Legal Expert in Tokyo: Fukushima perpetrators are escaping responsibility

Published: December 27th, 2012 at 7:04 pm ET
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(Subscription Only) Title: Fukushima victims take a stand with human rights declaration
Source: THE ASAHI SHIMBUN
Date: December 28, 2012

Fukushima victims take a stand with human rights declaration

[...] It was drafted by Yoshitaro Nomura, a Tokyo-based lawyer who has been providing legal consultations for those affected by the reactor meltdowns that caused mass evacuations [...]

Nomura refers to the parties directly involved, and in his view responsible for the disaster, as “perpetrators.”

“Those who caused the accident switched from having responsibility to escaping from responsibility,” he said. “In essence, they are trivializing the disaster, cutting the amount of compensation and announcing the crisis is over.” [...]

“The government delayed giving evacuation orders. Now it is giving priority to economic recovery over the health of residents.” [...]

“We want Fukushima to return to the way it was, where we can eat tasty rice, vegetables, fruit, fish and meat without the slightest fear,” says one passage in the declaration. [...]

See also: Navy crew members sue Japan over Fukushima cover-up -- "Irreparable harm to life expectancy" -- Gov't and Tepco conspired

Published: December 27th, 2012 at 7:04 pm ET
By
Email Article Email Article
31 comments

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31 comments to Legal Expert in Tokyo: Fukushima perpetrators are escaping responsibility

  • PavewayIII PavewayIII

    Why is the Asahi Shimbun interested in news about victims now? They didn't give a damn about their fellow Japanese when they were busy censoring vital health information from their readers. The government and TEPCO must have stopped paying them (for the time being).


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    • FREEDOMROX

      I wanted to give all of you a gift that are in the fight for Fuku and Japan.

      Hopefully it will help you in your research…especially you Paveway, razzz, TM2020, Cat, Rose…all of you.

      If you have all of this already, then apologize for showing up on a Fuku thread. Peace Out!

      http://cryptome.org/eyeball/index.html


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      • Cataclysmic Cataclysmic

        Thanks FR.. I have seen this site before, but forgot about it.. thanks for bringing up again.. it was an amazing source of pictures in the fiery debate regarding the spent fuel pools by James 2 and Kevin…

        Nice to have so much data that we can hardly keep track of it.. things have sure changed since 3-11-11, back then you could hardly find a thing..

        gonna bookmark it this time :)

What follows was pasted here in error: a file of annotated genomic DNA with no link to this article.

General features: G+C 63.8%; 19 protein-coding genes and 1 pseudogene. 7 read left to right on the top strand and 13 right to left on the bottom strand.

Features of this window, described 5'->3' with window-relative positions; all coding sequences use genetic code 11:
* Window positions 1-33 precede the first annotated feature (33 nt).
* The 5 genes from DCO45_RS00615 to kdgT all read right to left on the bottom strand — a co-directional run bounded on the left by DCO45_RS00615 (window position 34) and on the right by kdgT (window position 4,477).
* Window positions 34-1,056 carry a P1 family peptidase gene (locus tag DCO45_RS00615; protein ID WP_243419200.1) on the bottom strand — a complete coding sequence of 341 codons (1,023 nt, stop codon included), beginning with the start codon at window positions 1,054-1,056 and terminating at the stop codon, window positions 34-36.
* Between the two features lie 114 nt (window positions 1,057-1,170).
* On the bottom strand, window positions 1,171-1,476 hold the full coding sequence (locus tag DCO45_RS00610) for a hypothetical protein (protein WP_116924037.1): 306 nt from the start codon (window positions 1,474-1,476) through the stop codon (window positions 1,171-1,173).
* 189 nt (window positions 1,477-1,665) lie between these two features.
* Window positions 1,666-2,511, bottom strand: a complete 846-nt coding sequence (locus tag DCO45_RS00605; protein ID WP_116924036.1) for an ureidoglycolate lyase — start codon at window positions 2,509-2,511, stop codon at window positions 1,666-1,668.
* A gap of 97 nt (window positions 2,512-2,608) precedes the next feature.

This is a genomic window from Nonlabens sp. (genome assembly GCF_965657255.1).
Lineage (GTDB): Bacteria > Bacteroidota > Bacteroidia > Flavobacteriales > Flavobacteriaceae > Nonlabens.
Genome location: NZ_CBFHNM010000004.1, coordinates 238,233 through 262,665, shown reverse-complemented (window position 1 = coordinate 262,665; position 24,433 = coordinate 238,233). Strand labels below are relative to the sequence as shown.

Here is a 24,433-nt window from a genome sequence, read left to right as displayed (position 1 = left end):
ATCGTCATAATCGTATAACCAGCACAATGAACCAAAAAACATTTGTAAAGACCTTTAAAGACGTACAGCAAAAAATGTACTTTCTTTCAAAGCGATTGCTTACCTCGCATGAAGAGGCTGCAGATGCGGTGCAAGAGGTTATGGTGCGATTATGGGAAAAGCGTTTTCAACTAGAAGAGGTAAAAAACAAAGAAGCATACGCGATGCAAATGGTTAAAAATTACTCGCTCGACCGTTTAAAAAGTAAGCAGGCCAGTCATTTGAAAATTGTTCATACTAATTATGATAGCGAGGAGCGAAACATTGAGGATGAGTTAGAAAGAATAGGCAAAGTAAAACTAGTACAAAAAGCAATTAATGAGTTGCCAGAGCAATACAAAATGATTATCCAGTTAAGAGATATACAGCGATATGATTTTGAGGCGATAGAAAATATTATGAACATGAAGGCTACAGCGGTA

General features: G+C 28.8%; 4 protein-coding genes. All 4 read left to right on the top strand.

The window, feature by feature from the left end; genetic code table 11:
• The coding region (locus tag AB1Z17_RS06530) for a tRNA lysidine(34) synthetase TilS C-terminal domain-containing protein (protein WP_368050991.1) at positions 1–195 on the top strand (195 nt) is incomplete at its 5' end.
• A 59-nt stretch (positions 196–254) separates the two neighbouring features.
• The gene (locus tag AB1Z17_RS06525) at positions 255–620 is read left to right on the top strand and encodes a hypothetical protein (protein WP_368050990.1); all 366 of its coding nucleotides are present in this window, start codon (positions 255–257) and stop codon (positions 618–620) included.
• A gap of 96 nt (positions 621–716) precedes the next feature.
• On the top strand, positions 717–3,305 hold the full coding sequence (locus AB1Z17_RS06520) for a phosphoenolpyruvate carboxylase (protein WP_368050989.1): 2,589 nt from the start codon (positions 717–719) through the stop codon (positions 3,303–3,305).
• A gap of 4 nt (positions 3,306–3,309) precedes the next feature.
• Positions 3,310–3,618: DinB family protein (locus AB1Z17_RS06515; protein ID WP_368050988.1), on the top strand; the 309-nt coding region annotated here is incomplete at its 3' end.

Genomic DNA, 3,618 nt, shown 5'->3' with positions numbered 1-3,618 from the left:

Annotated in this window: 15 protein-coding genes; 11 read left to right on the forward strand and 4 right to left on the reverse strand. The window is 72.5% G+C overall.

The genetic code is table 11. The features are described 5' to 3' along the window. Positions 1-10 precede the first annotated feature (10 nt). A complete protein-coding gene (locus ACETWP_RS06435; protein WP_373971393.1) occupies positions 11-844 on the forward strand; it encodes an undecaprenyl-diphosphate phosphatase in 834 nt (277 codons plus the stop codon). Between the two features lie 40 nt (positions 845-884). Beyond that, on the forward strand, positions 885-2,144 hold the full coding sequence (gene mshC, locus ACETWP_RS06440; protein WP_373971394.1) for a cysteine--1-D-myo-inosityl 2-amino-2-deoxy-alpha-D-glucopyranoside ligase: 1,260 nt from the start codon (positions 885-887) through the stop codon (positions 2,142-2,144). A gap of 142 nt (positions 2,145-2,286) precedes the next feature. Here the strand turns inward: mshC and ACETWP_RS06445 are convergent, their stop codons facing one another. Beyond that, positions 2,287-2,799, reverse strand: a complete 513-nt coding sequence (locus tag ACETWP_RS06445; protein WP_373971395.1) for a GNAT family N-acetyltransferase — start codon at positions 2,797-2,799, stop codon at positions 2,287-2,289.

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        • FREEDOMROX

          Can I ask a stupid question then? Why didn't they just put the spent fuel rods in dry cask storage? We have them all over the US. They had the room there as well. Just saying…


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          • Cataclysmic Cataclysmic

            costs more :( less profit for shareholders.. and we have so much spent fuel in pools in the US, that I read somewhere, that if it was mandated it would not only cost a bajillion, but would take over three years just to manufacture enough casts to hold it all..

            "virtually all U.S. spent fuel pools have been “re-racked” to hold spent fuel assemblies at densities that approach those in reactor cores. In order to prevent the spent fuel from going critical, the spent fuel assemblies are placed in metal boxes whose walls contain neutron-absorbing boron." http://www.ucsusa.org/nuclear_power/nuclear_power_risk/safety/safer-storage-of-spent-fuel.html

            The cost of on-site dry-cask storage for an additional 35,000 tons of older spent fuel is estimated at $3.5–7 billion dollars http://allthingsnuclear.org/dry-cask-storage-vs-spent-fuel-pools/

            if you want to be really pissed, read this http://www.princeton.edu/sgs/publications/sgs/pdf/11%202-3%20Author%20Rev%20of%20NRC%20p213-223.pdf


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            • Cataclysmic Cataclysmic

              Because it did not take custody of the spent fuel
              starting in 1998, DOE reports that as of September 2011, 76 lawsuits
              have been filed against it by utilities to recover claimed damages
              resulting from the delay. These lawsuits have resulted in a cost to
              taxpayers of about $1.6 billion from the U.S. Treasury’s judgment
              fund. DOE estimates that future liabilities will total about an
              additional $19.1 billion through 2020 and that they may cost about
              $500 million each year after that.[Footnote 6]

              http://www.gao.gov/assets/650/648320.txt

              Dig through this one.. will raise your blood pressure..


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              • FREEDOMROX

                Thank you very much. Very informative. Create a tech that is so affordable until spent, then it becomes the most hazardous and expensive 'by-product', not to mention the most deadly for 1000's of years. Whatta racket!